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Celebrating the life of a mystery baby

ALBUQUERQUE, N.M. — Nine years ago last Wednesday, nurse Joanna Rubi took off early from the night shift at the University of New Mexico Hospital to grab a little extra sleep.

It was dark, quiet, which made it all the more startling to see a man standing in the shadows of the parking structure across the street where her car was.

The man was wild-eyed, scared, frozen in place.

Then, she heard a woman scream.

A shriek, really, like someone in pain or terror or both, coming from a nearby SUV.

“I thought maybe a woman was being beaten up,” she said.

She wasn’t sure how the wild-eyed man was involved.

A co-worker passed by. Come with me, Rubi urged. But the co-worker scuttled away.

The woman shrieked again. Rubi, not one to back down from much, approached the SUV alone.

And then she knew what was going on.

A baby was coming.

Too fast. The shrieking woman was sprawled across the front seats, her pregnant belly swollen, her legs dangling from the passenger door.

Even through the woman’s gray sweatpants, she could see the bulge of the baby’s head.

RUBI: Responded to woman's screams

RUBI: Responded to woman’s screams

Rubi, a nurse in the newborn intensive care unit, knew what to do with babies after birth, but not before. This baby, apparently, didn’t care about that.

“So I jumped right in without introduction, pulled this woman’s pants down, and, yup, there’s the baby. He’s crowning. I can see an eyebrow,” she said. “And I think, oh God, I can’t believe this.”

Rubi called the nurse’s station from her cellphone.

“There’s a baby being born out here,” she shouted.

They hung up on her.

“I guess they thought I was joking,” Rubi said.

Once a baby’s head emerges, birth is imminent and, Rubi thought, relatively easy – at least for the person not in labor. But this baby was stuck.

“I didn’t know what to do,” she said.

Worse, she discovered that the woman and the wild-eyed man, who she figured was the stunned father, could speak only Spanish.

“I’m trying to explain to the man on how to redial the hospital on my phone, and I’m telling him ‘Dos!’ and trying to remember how to say the rest of the numbers,” she said.

Rubi credits what happened next to God’s graces.

“Something just came over me,” she said. “And I knew I had to figure out what was keeping that baby from being born. So I pushed the baby’s head back inside the mother. And I could feel that the umbilical cord was wrapped twice around the baby’s neck.”

With only faith and the glow of the dashboard lights to guide her, Rubi freed the infant from the twisted cord, and out it slid.

Out he slid. The baby was a boy. But he was a boy in distress. He wasn’t breathing. Slimy green meconium – fetal feces – covered his tiny body and clogged his airway, a potentially deadly situation.

Rubi tugged at the man’s shirt, gesturing for him to take it off. She used it to wipe away the gunk. And just like that, the baby started breathing.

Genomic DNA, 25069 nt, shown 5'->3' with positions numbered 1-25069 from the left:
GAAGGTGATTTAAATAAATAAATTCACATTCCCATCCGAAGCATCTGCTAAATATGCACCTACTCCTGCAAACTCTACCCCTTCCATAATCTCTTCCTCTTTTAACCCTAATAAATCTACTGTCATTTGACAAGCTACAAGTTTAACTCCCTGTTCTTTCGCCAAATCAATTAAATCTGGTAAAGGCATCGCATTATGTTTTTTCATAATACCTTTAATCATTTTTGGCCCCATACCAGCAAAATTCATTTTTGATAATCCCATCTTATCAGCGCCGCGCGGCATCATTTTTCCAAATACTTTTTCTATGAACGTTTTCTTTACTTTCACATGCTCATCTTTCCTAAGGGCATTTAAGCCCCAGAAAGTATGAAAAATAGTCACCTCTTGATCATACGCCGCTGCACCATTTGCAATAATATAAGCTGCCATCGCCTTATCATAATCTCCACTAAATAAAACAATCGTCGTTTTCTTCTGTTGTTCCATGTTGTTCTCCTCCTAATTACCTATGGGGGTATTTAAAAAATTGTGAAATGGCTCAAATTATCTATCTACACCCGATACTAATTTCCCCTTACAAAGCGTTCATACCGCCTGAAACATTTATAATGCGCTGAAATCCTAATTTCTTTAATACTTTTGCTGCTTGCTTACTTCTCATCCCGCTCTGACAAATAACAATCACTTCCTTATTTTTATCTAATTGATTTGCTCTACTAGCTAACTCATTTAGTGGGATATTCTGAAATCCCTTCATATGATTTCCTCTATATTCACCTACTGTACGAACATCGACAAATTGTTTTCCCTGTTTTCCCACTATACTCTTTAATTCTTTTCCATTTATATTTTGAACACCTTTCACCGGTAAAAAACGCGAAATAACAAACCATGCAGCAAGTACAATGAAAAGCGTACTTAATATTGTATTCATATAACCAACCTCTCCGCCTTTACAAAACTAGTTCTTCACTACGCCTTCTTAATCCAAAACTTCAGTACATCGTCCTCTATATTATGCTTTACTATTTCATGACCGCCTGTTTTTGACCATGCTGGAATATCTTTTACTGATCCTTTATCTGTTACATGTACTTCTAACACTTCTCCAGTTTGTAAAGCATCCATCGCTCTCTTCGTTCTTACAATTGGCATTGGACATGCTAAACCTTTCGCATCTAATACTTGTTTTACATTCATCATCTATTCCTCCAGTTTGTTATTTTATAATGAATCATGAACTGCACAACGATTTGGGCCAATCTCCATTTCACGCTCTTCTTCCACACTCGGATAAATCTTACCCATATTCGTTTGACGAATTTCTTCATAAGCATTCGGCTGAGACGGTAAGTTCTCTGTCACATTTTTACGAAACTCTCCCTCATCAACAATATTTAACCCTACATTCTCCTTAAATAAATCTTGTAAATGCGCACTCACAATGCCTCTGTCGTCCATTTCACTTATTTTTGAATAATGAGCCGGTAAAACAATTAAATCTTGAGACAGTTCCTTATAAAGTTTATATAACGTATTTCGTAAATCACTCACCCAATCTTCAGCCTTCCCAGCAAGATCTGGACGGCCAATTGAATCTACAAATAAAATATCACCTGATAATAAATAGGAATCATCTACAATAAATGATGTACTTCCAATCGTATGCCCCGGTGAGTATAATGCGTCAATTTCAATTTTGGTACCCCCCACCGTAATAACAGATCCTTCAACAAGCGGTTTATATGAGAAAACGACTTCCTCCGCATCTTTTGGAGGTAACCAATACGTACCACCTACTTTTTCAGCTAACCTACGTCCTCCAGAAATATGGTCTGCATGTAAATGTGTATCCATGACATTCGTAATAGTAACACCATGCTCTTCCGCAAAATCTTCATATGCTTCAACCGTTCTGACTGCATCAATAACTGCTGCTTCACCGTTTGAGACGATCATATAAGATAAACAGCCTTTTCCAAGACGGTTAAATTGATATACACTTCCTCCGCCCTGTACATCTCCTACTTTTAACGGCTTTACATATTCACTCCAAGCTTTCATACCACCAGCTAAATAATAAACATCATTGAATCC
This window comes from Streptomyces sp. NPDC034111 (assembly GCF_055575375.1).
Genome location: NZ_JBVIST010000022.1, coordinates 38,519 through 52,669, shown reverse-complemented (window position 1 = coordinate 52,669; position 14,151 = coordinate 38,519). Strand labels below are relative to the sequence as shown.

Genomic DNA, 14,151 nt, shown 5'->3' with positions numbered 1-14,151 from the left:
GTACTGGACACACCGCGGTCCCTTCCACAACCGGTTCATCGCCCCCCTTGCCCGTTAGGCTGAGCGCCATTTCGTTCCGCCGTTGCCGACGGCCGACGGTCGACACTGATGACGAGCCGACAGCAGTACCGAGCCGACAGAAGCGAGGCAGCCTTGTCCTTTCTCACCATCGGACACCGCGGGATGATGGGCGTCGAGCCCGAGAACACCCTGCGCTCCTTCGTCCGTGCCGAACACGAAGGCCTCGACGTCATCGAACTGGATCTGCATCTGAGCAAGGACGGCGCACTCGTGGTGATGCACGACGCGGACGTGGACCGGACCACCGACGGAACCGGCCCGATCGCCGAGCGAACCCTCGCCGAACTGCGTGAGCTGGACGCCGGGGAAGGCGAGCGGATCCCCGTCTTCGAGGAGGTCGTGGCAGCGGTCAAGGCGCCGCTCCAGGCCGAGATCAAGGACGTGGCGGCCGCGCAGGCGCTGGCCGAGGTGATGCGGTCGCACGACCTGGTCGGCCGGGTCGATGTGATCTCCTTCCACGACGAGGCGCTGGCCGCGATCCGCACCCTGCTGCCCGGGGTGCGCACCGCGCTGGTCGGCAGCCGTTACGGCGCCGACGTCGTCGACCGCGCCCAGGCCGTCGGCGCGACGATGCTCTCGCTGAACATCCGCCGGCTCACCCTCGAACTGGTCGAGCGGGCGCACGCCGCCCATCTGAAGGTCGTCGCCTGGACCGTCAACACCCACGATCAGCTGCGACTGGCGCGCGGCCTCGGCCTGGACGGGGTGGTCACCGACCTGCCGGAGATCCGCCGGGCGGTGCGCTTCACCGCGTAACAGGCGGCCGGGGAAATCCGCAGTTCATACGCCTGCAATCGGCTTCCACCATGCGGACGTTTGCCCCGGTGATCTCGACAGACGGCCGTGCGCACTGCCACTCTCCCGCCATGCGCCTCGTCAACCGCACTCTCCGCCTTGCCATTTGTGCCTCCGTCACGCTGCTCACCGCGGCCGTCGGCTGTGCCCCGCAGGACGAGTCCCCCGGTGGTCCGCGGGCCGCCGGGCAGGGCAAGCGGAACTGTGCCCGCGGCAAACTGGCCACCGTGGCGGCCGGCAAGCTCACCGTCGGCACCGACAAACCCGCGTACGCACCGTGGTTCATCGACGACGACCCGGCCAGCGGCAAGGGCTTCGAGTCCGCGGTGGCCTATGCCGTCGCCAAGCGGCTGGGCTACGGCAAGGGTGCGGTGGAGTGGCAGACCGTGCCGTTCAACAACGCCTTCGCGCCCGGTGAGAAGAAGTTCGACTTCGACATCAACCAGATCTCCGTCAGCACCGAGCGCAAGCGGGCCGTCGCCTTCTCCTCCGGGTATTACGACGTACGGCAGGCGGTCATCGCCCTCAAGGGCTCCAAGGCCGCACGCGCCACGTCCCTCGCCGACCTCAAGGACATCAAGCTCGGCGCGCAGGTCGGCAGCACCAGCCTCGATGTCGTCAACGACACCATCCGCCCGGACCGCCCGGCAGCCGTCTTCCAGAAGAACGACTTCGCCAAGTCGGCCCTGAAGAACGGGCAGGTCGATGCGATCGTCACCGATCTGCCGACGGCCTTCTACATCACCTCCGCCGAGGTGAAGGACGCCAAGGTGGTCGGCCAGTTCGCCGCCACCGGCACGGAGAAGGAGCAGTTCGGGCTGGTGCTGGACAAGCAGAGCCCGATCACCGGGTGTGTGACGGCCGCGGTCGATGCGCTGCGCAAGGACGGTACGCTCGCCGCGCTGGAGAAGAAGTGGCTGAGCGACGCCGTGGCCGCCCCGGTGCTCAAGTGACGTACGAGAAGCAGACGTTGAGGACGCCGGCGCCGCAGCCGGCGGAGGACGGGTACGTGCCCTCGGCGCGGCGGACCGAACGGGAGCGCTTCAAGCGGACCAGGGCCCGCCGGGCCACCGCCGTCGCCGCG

It’s a blur after that. Hospital staff showed up and whisked the new little family into the hospital. Rubi went home.

She never got that extra sleep.

“It was so exciting, so exciting and amazing,” she said. “I stayed up the whole day saying over and over, ‘Oh, my God, I can’t believe it! I just delivered a baby!’ ”

Three days later, she peeked in on mother and baby, who had weighed in at a healthy 8 pounds, 8 ounces. She thinks the mother thanked her.

But it was Rubi who was the most thankful. Two years before, she had watched a baby die whom she could not save. The baby, a girl, had been born with a catastrophic defect that she would not survive, and the parents and physician had decided against extreme measures to keep her alive. The baby smiled before the breathing tube was removed.

It devastated Rubi.

“I had a hard time forgiving myself for that baby,” she said.

But it felt to Rubi that this baby boy she had helped bring into the world that early April 8, 2006, morning was God telling her all was forgiven and that it was time she got on with things. In a way, that baby boy was her rebirth.

These days, Rubi works in the newborn intensive care unit at the Lovelace Women’s Hospital. She is also a tireless health volunteer, traveling last summer to Piura, Peru, to provide nursing care to the needy. And she’s been both foster and adoptive parent of special needs children.

It’s a busy life, one filled with God’s graces.

Every April 8, she rises before dawn and celebrates the life of a boy she saved – and who saved her.

“Happy Birthday to this little mystery baby,” she wrote Wednesday on Facebook. “I think of you every year and hope you are having a blessed life!!!”

Someday, she hopes to meet that boy and tell him how he came into this world, and how she came into her own.

UpFront is a daily front-page news and opinion column. Comment directly to Joline at 823-3603, or follow her on Twitter @jolinegkg. Go to to submit a letter to the editor.